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Sir Hugh Cairns, the first Nuffield Professor of Surgery in Oxford and consultant neurosurgeon to the Royal Army Medical Corps during World War II, was a leader in helping to establish neurosurgery as a speciality in Britain. After learning the craft from Dr Harvey Cushing in Boston, Cairns fought against the general surgical orthodoxy in London to establish the first specialised neurosurgical unit in a teaching hospital. We review his early life, training with Cushing, his inspiring character and administrative prowess which not only helped to win the battle for neurosurgery in London but also helped to establish the Oxford Clinical School and to save thousands of lives during the Second World War.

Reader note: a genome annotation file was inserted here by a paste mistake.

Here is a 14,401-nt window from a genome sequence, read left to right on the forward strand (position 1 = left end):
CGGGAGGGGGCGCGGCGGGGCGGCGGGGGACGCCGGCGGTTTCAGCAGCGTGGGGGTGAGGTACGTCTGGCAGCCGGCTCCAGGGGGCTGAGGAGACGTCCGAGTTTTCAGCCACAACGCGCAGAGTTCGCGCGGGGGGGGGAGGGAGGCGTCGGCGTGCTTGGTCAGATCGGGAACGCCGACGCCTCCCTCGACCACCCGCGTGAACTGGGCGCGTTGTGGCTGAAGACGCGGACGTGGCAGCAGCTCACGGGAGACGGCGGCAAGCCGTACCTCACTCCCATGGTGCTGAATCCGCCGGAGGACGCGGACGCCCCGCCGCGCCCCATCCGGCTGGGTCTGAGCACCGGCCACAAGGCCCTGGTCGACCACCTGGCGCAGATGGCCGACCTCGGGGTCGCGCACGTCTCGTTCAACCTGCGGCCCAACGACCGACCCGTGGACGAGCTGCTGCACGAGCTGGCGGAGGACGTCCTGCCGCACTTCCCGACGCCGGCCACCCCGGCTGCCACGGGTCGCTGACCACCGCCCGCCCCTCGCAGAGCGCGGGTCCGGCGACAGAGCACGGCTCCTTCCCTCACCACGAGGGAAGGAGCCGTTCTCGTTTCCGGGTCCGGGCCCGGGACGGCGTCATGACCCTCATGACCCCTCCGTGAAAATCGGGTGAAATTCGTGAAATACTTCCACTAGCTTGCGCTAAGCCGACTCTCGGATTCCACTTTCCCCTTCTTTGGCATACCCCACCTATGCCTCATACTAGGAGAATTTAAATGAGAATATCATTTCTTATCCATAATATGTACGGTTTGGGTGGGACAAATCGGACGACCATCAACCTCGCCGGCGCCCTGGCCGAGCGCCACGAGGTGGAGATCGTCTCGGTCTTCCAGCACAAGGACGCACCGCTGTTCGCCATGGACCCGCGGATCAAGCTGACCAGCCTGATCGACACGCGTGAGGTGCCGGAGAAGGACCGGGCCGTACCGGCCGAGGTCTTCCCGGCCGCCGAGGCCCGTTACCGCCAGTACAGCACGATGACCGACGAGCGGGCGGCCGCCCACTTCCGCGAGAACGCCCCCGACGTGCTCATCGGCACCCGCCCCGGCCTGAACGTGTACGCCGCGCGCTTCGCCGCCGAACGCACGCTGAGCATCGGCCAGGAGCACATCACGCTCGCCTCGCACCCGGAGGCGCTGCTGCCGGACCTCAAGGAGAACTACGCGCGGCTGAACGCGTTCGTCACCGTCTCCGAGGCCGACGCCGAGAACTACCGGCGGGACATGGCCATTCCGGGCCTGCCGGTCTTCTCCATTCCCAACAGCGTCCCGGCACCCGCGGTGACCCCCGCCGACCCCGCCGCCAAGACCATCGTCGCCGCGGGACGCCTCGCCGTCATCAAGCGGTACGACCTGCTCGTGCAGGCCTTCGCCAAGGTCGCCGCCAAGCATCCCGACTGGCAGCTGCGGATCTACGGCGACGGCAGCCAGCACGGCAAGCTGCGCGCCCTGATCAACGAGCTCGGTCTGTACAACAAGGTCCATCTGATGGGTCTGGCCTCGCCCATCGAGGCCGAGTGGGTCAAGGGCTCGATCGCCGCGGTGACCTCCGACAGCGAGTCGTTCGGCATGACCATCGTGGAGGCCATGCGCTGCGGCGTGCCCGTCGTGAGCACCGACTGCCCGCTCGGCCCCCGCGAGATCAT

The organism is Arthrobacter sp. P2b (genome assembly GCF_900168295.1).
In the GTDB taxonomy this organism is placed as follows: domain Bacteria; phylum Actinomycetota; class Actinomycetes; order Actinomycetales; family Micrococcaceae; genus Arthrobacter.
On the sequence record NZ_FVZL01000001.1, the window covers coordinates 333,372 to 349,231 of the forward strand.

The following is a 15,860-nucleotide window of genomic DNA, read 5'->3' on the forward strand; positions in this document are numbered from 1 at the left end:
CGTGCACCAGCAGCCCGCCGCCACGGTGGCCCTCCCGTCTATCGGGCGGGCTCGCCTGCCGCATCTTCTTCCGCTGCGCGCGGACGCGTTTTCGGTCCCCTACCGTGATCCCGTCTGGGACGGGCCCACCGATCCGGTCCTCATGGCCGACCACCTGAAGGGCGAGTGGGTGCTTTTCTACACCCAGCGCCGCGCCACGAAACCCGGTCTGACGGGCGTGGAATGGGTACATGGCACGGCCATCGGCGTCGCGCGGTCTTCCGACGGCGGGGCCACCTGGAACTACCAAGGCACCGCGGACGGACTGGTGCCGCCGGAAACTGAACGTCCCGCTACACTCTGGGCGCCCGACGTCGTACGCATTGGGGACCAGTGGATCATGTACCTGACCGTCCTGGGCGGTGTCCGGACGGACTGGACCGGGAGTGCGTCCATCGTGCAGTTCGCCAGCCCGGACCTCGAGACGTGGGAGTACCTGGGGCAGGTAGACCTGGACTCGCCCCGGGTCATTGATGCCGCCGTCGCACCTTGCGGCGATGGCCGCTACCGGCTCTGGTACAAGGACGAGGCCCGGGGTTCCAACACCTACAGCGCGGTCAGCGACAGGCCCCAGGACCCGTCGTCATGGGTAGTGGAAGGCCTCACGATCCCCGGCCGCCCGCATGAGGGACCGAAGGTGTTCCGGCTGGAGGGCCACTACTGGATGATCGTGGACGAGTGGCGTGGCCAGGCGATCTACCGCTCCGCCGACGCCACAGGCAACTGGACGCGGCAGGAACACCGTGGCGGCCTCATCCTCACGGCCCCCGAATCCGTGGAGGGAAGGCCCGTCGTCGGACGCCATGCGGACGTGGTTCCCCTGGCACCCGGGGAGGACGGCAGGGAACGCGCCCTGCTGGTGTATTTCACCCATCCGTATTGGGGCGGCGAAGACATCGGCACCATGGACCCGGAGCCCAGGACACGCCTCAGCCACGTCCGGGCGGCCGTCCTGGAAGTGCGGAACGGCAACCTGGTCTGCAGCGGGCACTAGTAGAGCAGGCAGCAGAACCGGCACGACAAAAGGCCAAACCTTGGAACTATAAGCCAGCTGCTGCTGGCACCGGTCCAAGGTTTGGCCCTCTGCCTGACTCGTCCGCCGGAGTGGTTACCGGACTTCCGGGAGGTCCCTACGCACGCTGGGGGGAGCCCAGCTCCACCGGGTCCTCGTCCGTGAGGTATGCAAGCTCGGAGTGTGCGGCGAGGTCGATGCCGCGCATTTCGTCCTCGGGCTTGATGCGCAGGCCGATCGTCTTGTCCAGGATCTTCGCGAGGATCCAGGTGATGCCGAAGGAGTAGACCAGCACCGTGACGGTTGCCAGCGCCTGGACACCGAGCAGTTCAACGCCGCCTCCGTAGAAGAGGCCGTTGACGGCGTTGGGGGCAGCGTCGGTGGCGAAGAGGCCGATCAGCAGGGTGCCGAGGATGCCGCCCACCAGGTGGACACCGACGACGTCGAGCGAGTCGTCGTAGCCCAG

Original publication

DOI

10.1080/02688690701317193

Type

Journal article

Journal

Br J Neurosurg

Publication Date

04/2007

Volume

21

Pages

190 - 196

Keywords

History, 20th Century, Neurosurgery, United Kingdom